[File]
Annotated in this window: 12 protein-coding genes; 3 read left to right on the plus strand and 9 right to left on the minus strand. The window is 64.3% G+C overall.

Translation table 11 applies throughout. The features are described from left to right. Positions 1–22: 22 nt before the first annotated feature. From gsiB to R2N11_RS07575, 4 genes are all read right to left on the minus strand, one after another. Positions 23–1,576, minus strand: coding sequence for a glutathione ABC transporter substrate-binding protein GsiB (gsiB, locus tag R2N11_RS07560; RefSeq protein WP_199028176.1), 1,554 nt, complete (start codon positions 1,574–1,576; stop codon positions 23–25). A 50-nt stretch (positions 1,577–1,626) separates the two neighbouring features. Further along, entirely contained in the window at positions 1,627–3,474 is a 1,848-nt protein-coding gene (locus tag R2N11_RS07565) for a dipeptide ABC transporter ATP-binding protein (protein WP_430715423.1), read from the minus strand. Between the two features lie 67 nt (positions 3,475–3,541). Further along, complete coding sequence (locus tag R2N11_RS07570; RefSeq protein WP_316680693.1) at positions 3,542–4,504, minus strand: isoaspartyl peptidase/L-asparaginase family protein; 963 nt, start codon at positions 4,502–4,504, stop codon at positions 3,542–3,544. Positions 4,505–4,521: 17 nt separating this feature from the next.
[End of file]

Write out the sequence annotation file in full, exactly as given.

Annotated in this window: 12 protein-coding genes; 3 read left to right on the plus strand and 9 right to left on the minus strand. The window is 64.3% G+C overall.

Translation table 11 applies throughout. The features are described from left to right. Positions 1–22: 22 nt before the first annotated feature. From gsiB to R2N11_RS07575, 4 genes are all read right to left on the minus strand, one after another. Positions 23–1,576, minus strand: coding sequence for a glutathione ABC transporter substrate-binding protein GsiB (gsiB, locus tag R2N11_RS07560; RefSeq protein WP_199028176.1), 1,554 nt, complete (start codon positions 1,574–1,576; stop codon positions 23–25). A 50-nt stretch (positions 1,577–1,626) separates the two neighbouring features. Further along, entirely contained in the window at positions 1,627–3,474 is a 1,848-nt protein-coding gene (locus tag R2N11_RS07565) for a dipeptide ABC transporter ATP-binding protein (protein WP_430715423.1), read from the minus strand. Between the two features lie 67 nt (positions 3,475–3,541). Further along, complete coding sequence (locus tag R2N11_RS07570; RefSeq protein WP_316680693.1) at positions 3,542–4,504, minus strand: isoaspartyl peptidase/L-asparaginase family protein; 963 nt, start codon at positions 4,502–4,504, stop codon at positions 3,542–3,544. Positions 4,505–4,521: 17 nt separating this feature from the next.